Kurti: Kosovo has EU, US guarantees to implement Serbia agreement
Kosovo’s Prime Minister Albin Kurti addressed parliament on Thursday to reveal details of the EU-facilitated meeting with Serbian President Aleksander Vucic las week, stating he has received guarantees from the EU and the US on the implementation of the agreement to normalise relations.
While nothing was signed during the meeting in Ohrid, North Macedonia, the EU announced the annexe of the agreement had been agreed on.
Kurti said there would be mutual recognition of all state documents and symbols, including passports, diplomas, driving licences, and custom stamps. The two countries would also exchange permanent missions, and de facto embassies but with a different name. The implementation of this was guaranteed, he added.
“Serbia has accepted all of this above, this is, of course, a de facto recognition established in written form and in an irreversible status now because the European Union and the United States of America are guarantors of its temporal permanence. All these obligations are in effect. Cooperating states will receive a boost in their respective EU accession process and financial support,” he told parliament.
Belgrade and Pristina have been in EU-backed talks since 2011, three years after Kosovo declared independence in 2008 following the 1998-1999 Kosovo-Serbia war.
But Serbia still regards Kosovo as a breakaway province, and flare-ups between the Balkan neighbours over the years, intensifying in 2022, stoked fears of a return to conflict.
The agreement on Saturday (18 March) came after 12-hour talks between Kurti, Vucic and EU officials on implementing the deal, which both sides had verbally agreed to in Brussels last month.
The EU’s chief diplomat Josep Borrell said Kosovo had lacked flexibility on substance, while Serbia had refused to sign the document although Belgrade said it was “fully ready to implement” it.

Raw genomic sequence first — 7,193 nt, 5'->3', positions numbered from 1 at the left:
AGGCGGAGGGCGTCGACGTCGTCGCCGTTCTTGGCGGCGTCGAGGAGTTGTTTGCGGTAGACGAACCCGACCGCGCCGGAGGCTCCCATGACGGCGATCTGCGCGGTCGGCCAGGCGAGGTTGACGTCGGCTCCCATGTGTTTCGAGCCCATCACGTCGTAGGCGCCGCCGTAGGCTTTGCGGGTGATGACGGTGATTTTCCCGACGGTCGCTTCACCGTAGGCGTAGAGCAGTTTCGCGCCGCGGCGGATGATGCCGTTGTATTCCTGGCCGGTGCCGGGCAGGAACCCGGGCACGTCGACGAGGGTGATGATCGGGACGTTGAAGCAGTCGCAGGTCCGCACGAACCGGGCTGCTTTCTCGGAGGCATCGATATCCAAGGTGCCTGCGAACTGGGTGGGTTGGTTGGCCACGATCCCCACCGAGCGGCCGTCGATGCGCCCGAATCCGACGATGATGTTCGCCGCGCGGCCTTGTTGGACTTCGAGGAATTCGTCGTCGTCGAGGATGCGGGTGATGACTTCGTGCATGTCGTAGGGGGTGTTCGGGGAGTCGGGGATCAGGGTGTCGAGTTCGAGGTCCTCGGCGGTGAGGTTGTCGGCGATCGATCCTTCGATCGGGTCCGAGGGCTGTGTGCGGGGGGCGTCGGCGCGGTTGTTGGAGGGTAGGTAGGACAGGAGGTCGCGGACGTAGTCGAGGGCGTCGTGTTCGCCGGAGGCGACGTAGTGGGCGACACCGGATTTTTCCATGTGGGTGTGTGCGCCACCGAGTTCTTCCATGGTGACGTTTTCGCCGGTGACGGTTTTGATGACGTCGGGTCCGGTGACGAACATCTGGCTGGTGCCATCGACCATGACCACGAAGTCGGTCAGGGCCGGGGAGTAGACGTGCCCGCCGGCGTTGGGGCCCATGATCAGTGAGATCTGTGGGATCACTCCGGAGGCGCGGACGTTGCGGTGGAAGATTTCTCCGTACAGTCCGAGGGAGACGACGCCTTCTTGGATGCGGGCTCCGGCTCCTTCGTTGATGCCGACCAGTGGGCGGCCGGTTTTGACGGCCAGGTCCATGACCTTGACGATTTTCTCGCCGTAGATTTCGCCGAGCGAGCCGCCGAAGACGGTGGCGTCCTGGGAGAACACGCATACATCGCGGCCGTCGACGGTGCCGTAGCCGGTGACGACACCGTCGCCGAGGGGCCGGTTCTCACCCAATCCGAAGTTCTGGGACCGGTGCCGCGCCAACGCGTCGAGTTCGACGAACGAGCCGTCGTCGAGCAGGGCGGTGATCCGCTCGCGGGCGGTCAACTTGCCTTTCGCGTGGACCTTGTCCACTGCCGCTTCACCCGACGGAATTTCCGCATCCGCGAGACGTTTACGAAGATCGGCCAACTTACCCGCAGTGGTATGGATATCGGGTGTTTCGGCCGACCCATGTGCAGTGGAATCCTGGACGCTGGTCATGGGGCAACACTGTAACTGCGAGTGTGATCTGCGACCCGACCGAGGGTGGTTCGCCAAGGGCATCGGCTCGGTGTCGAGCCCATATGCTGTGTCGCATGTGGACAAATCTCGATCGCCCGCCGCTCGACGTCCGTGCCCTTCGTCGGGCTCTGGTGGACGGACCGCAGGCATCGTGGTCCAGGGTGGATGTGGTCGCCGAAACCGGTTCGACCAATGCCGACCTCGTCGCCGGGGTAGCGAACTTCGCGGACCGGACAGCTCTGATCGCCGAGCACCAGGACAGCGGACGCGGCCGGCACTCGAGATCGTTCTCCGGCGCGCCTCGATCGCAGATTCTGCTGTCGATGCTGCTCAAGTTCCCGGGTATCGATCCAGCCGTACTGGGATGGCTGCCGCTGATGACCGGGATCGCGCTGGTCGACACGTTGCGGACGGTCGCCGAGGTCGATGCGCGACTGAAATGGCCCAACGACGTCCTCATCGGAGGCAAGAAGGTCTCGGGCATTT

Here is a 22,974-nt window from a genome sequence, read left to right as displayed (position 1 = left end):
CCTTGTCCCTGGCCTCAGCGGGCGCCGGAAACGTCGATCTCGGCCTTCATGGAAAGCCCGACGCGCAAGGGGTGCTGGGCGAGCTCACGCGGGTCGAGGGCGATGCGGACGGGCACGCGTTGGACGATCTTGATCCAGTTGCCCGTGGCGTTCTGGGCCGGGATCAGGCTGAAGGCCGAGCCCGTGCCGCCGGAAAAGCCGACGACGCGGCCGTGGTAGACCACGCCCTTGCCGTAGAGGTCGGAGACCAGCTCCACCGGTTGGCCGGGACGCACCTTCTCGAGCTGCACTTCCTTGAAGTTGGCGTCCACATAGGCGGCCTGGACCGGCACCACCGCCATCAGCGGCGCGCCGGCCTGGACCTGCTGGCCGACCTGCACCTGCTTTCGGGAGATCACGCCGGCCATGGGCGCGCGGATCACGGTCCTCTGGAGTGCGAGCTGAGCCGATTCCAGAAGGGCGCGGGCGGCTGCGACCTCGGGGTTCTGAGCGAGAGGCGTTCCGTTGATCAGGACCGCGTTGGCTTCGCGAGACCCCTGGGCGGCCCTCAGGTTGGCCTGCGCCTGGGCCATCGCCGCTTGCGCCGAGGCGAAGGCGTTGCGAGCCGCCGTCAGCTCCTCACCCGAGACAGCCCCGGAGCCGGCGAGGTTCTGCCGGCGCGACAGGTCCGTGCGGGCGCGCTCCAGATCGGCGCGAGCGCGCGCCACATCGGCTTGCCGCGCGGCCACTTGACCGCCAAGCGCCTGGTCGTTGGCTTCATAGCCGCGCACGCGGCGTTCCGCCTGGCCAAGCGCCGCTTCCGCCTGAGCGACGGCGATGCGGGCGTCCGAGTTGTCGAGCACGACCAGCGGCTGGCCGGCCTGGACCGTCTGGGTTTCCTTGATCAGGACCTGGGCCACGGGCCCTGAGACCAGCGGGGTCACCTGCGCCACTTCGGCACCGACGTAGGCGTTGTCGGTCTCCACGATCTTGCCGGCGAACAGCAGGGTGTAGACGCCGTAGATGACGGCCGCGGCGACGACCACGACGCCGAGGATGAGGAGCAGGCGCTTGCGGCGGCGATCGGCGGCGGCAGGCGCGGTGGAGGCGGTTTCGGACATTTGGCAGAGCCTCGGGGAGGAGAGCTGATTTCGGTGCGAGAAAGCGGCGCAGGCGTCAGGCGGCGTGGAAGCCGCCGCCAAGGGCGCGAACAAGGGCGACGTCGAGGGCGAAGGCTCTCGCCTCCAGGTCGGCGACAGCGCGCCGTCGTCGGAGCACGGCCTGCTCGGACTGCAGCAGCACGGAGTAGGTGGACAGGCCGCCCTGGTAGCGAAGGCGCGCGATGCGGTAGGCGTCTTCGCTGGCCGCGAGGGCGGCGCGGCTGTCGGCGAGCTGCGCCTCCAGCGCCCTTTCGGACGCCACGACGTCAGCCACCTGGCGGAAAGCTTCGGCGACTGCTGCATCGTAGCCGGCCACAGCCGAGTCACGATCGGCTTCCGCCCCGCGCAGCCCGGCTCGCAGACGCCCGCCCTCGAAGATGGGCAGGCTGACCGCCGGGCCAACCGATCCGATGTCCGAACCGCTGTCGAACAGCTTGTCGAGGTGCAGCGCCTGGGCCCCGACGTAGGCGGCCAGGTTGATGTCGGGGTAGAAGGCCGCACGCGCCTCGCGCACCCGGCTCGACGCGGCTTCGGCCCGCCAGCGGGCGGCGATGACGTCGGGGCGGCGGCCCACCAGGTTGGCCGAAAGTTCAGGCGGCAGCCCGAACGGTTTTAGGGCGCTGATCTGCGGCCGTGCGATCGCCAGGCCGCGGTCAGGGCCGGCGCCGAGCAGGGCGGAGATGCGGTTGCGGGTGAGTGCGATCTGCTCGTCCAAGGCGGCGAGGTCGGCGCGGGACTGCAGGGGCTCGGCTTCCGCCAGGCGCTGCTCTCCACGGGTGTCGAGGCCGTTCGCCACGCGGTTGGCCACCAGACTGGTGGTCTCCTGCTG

He also added that the EU will now demand both sides to fulfil obligations if they want to become member states, warning of consequences if they fail to comply.
February’s 11-point plan says that Serbia and Kosovo are obliged to develop normal, good-neighbourly relations and respect each other’s independence and territorial integrity. The annexe provides further details on provisions as well as foreseeing the creation of a Joint Monitoring Committee that would be chaired by the EU.
Kurti called the agreement and its annexe a “powerful weapon” which should be used in the best possible way for Kosovo.
“Now we have a new document in hand, and we must make the best use of it. We have a new document that was previously unavailable, this is a powerful weapon for us to move forward. With the previous documents, we got stuck, with this document, we can move forward”, he told parliament.
Kurti did, however, warn that the road to normalisation of relations, which he said, in reality, translates to recognition, will not be easy as Vucic will do everything possible to sidestep the deal.
“We have it in writing that Serbia agrees that conditionality will continue until full normalisation, i.e. recognition. There is no international, European or American official who does not say that full normalisation means mutual recognition,” Kurti said.
“I do not expect an easy path, we must be attentive and vigilant as there will be many traps. Serbia will do everything possible, including openly ignoring the agreement, cancelling, and interpreting what we agreed on,” he added.
Just hours after the end of the meeting last weekend, Vucic told Serbian media that he did not and would not sign any deal now, or in the next four years because his arm hurts.
“I have excruciating pain in my right hand, I can only sign with my right hand, and that pain is expected to continue for the next four years,” Serbia’s Vucic said on live TV.
(Alice Taylor | Exit.al)